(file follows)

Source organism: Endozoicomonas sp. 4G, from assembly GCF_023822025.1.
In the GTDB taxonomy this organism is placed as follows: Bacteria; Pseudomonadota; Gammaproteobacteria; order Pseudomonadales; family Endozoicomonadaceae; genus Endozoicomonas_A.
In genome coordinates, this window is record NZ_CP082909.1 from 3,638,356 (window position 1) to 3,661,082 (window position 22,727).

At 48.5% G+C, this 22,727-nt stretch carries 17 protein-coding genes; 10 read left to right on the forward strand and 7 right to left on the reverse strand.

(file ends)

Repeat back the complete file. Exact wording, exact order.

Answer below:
Source organism: Endozoicomonas sp. 4G, from assembly GCF_023822025.1.
In the GTDB taxonomy this organism is placed as follows: Bacteria; Pseudomonadota; Gammaproteobacteria; order Pseudomonadales; family Endozoicomonadaceae; genus Endozoicomonas_A.
In genome coordinates, this window is record NZ_CP082909.1 from 3,638,356 (window position 1) to 3,661,082 (window position 22,727).

At 48.5% G+C, this 22,727-nt stretch carries 17 protein-coding genes; 10 read left to right on the forward strand and 7 right to left on the reverse strand.